The Chicago Race Riot of 1919 began on a hot July day and thought to be the worst of around 25 riots during the so-called ‘Red Summer’. Some ninety years later the New York Times called it the worst race riot in the history of Illinois.
On July 27, 1919, an African-American teenager called Eugene Williams was swimming with friends in Lake Michigan when he crossed the unofficial race barrier between the ‘white’ and ‘black’ beaches. He was stoned to death by a group of white youths. The murder, and the subsequent refusal by the police to arrest the the person initially responsible began a week of rioting between black and white Chicago residents. When the riot ended on August 3, 23 African-Americans had died along with 15 whites and more than 500 injured. Over 1000 black families lost their homes after being set alight by the rioters.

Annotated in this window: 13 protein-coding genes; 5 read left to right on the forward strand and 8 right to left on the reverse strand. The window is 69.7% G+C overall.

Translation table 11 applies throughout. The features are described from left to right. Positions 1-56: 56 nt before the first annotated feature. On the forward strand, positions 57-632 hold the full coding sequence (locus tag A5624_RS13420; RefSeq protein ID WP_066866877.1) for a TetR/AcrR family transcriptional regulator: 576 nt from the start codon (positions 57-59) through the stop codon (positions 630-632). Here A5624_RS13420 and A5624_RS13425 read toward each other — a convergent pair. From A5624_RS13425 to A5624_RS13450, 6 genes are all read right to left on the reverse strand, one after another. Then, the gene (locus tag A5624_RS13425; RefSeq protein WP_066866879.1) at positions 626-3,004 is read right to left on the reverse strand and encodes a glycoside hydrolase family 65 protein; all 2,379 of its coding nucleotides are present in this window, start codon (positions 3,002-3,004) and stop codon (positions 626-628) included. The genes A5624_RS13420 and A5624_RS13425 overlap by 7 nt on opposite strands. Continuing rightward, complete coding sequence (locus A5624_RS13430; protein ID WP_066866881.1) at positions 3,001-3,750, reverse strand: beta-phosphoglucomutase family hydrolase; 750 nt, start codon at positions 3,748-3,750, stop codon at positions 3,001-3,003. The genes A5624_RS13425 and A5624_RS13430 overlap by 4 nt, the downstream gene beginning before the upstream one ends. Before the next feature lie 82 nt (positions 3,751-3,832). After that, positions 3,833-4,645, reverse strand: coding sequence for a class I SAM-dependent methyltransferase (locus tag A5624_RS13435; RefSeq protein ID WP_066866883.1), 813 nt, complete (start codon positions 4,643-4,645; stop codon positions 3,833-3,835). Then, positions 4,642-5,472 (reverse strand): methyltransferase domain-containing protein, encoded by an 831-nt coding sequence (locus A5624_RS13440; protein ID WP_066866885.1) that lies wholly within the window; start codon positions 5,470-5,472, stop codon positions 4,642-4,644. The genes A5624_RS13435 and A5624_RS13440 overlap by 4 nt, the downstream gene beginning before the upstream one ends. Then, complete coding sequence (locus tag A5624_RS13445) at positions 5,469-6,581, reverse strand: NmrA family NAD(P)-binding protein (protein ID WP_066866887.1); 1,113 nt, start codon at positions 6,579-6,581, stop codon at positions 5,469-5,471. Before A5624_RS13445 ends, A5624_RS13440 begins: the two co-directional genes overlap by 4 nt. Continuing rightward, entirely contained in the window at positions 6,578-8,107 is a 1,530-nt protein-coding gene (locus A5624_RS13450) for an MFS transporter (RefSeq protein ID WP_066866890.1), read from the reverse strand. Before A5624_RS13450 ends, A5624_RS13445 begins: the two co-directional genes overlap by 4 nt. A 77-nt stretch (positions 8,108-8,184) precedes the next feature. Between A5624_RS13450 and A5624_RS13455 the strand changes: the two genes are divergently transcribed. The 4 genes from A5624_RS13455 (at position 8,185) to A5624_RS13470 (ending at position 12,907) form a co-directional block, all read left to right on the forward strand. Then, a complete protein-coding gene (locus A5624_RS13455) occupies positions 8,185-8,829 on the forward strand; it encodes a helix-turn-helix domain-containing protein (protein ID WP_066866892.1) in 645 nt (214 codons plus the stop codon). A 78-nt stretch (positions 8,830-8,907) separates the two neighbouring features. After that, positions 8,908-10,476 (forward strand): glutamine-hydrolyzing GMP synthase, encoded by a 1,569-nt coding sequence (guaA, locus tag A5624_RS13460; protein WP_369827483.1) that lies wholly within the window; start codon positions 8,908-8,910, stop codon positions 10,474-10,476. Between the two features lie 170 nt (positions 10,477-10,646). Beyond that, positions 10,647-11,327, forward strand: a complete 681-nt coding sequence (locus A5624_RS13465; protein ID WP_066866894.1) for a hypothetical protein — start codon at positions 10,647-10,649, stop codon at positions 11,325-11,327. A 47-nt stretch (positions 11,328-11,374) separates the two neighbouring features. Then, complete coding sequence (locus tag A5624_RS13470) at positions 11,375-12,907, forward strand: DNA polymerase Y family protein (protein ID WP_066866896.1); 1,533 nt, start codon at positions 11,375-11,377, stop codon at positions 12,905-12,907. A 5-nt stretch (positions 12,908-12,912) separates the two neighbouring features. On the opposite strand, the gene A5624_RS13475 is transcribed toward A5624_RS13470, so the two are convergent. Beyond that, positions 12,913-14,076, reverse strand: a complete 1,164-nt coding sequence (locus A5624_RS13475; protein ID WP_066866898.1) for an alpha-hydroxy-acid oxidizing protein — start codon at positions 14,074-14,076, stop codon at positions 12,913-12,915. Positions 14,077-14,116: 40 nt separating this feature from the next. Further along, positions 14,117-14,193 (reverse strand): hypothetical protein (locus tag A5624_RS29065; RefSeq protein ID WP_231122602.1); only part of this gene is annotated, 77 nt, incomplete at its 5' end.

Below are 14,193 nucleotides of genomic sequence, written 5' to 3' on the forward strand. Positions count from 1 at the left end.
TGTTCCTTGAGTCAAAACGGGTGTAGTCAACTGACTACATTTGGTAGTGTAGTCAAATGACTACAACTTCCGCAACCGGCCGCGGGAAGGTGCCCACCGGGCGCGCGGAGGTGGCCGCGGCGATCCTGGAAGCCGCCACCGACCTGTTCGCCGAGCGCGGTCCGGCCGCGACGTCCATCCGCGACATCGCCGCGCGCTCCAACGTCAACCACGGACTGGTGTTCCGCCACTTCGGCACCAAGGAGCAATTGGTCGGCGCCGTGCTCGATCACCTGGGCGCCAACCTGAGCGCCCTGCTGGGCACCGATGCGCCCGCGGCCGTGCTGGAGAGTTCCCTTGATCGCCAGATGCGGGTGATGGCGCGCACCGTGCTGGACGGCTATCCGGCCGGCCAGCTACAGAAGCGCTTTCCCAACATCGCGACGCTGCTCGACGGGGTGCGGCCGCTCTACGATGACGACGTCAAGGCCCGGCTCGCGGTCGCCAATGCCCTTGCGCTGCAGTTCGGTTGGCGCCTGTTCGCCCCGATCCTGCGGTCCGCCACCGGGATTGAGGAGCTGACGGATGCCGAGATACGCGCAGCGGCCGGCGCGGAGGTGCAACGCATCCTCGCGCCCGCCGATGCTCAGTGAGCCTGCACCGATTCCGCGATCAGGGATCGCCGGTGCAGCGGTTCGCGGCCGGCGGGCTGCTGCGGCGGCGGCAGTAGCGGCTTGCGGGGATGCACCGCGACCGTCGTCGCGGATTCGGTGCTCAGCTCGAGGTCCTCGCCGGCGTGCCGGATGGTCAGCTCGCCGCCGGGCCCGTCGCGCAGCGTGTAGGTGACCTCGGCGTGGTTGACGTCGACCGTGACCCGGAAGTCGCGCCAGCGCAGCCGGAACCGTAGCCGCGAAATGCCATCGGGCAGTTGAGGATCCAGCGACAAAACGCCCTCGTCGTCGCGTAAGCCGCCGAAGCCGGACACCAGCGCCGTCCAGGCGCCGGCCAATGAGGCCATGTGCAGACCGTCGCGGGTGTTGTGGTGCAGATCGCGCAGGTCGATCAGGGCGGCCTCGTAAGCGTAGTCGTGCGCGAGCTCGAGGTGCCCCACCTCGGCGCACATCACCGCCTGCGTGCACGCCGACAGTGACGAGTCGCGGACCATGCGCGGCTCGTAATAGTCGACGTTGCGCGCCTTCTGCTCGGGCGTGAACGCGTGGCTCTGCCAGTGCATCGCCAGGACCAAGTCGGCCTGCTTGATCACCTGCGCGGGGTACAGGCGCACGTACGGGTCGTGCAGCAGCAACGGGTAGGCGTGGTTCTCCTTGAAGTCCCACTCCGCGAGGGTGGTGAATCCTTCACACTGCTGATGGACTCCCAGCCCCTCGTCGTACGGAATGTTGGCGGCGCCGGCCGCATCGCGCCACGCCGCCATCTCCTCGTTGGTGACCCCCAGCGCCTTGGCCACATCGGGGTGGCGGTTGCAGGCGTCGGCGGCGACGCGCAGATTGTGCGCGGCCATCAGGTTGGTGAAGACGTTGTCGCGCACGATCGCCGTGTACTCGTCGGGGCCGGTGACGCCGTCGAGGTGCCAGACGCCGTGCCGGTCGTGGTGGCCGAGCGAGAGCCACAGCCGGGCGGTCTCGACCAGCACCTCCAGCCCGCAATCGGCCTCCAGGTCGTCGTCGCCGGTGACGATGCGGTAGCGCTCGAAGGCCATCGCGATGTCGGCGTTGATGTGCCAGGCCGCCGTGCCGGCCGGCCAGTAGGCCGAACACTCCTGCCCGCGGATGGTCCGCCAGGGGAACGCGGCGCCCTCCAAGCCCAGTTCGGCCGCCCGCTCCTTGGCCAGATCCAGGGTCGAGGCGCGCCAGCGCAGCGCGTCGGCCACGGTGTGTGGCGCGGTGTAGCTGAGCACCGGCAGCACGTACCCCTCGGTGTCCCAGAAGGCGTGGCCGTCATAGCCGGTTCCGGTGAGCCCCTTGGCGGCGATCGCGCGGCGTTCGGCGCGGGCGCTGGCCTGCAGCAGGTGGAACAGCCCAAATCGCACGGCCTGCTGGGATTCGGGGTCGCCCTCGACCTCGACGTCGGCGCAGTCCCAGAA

During World War One, essentially being fought on the other side of the Atlantic, there had begun a great migration of African Americas from the rural south to the cities of the North. When the war came to an end thousands of servicemen, back and white, found their jobs had been taken by Southern blacks and other immigrants. According to the History website the African-American population in Chicago alone had increased in ten years from 44,000 in 1909 to more than 100,000 in 1919. This only exacerbated the already simmering racial tensions related to policing, migration, and housing. Everything came to a head in 1919.
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